Doctors Nova Scotia made a submission
to Federal Finance Minister Bill Morneau articulating a clear rationale for the association’s opposition to the proposed changes to how private corporations are taxed.
The submission cites:
- The history of physician incorporation in Nova Scotia and how it became part of physicians’ overall compensation package
- The unintended impact the tax changes would have on the province’s ability to recruit and retain doctors and on patients’ ability to access care
- Current physician recruitment and retention challenges, as well as the number of Nova Scotians without access to a family doctor and the number of family medicine and specialist vacancies expected over the next 10 years
- Nova Scotia has the highest personal taxes in the country and the province’s physicians are paid in the bottom third in the country
- Results from a survey of 864 physicians:
- 56% of physicians who responded to the survey indicated that they know a colleague who will leave the province if the proposed changes are enacted.
- 52% of respondents indicated that they are considering moving their practice or professional activities to another jurisdiction if the proposed changes are enacted.
- 43% of physicians who responded to the survey indicated that they’ll consider reducing the number of hours they dedicate to their practice or professional activities if the proposed changes are enacted.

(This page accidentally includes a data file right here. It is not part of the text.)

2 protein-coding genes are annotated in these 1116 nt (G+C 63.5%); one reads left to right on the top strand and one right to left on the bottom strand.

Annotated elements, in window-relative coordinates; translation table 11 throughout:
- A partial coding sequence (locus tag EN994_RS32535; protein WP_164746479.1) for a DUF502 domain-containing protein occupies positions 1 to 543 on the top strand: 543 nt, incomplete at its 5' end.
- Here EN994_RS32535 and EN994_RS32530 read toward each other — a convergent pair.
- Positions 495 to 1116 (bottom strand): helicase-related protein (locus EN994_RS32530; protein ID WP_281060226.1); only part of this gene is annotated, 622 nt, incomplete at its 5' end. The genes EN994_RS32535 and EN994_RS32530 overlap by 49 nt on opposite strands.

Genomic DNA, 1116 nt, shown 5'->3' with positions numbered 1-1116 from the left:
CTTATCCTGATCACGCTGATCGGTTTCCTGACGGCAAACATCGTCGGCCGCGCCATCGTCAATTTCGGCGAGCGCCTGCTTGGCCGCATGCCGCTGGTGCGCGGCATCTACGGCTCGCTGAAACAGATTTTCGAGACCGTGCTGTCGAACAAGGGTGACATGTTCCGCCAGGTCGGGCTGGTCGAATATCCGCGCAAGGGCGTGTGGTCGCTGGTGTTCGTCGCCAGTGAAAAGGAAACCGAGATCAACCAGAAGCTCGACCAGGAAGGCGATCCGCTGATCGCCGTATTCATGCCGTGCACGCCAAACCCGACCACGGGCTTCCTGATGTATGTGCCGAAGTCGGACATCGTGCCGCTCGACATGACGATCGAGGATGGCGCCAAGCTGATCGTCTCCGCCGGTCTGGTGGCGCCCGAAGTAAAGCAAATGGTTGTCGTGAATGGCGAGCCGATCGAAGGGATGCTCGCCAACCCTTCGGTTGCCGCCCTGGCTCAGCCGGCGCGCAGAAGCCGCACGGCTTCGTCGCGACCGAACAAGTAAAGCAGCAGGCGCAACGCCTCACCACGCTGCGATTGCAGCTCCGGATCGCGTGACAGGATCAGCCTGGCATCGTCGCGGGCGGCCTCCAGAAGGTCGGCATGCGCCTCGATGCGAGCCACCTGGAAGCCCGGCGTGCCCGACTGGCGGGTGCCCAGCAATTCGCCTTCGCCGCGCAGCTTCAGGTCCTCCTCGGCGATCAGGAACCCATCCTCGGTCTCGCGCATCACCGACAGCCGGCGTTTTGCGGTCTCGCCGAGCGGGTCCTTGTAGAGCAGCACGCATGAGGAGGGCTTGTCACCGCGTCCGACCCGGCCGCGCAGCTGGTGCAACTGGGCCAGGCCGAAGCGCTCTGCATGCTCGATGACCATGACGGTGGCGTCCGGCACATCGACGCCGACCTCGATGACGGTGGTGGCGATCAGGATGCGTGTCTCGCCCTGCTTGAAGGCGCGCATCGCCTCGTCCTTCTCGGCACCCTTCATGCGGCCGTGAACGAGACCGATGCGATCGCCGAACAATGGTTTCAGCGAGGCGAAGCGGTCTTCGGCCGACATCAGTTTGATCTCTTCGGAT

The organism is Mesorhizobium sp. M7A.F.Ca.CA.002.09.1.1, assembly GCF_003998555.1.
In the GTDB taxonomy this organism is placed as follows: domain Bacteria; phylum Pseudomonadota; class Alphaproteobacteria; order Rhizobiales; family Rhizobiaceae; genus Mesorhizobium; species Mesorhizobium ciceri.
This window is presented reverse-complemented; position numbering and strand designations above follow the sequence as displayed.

- 42% of respondents indicated that they will consider changing their practice profile (that is, cease offering less remunerative services) if the proposed changes are enacted.
Appended to the submission was Doctors Nova Scotia’s position paper
on the issue and a report on the physician town hall meeting
Doctors Nova Scotia will continue to advocate for physicians on this issue in the days ahead.
Physician Town Hall
Doctors Nova Scotia (DNS) held a town hall meeting in Halifax on Sept. 23 for doctors to share their concerns about proposed federal tax changes
About 400 people, including medical students, residents, and practising and retired physicians, as well as their family members, packed the cafeteria at Halifax West High School.
Physicians expressed concerns about the unintended impacts of the proposed tax changes – that the changes will affect the province’s ability to recruit and retain doctors and make it more difficult for Nova Scotians to access care.
The proposed changes will remove tax saving and tax deferral benefits now available to private corporations. About 75 percent of physicians in Nova Scotia are incorporated, which means the changes would have dramatic consequences for patient access and physician recruitment and retention in the province.
Physicians in Nova Scotia are already feeling overburdened, undervalued and disrespected
by the provincial government, and by the Nova Scotia Health Authority (NSHA).
Moderated by family physician, Dr. Maria Alexiadis, the town hall included panellists Drs. Leo Fares, Ken West, Tim Wallace and Lisa Bonang, who each shared personal stories and encouraged other physicians in the audience to come forward and share their experiences and their concerns about the proposed tax changes.Results of the physician survey on the proposed tax changes
Local MLAs from all parties and one Member of Parliament, Lisa Raitt of Milton, Ont, addressed the crowd, promising to take the issues to their colleagues.Full report on the event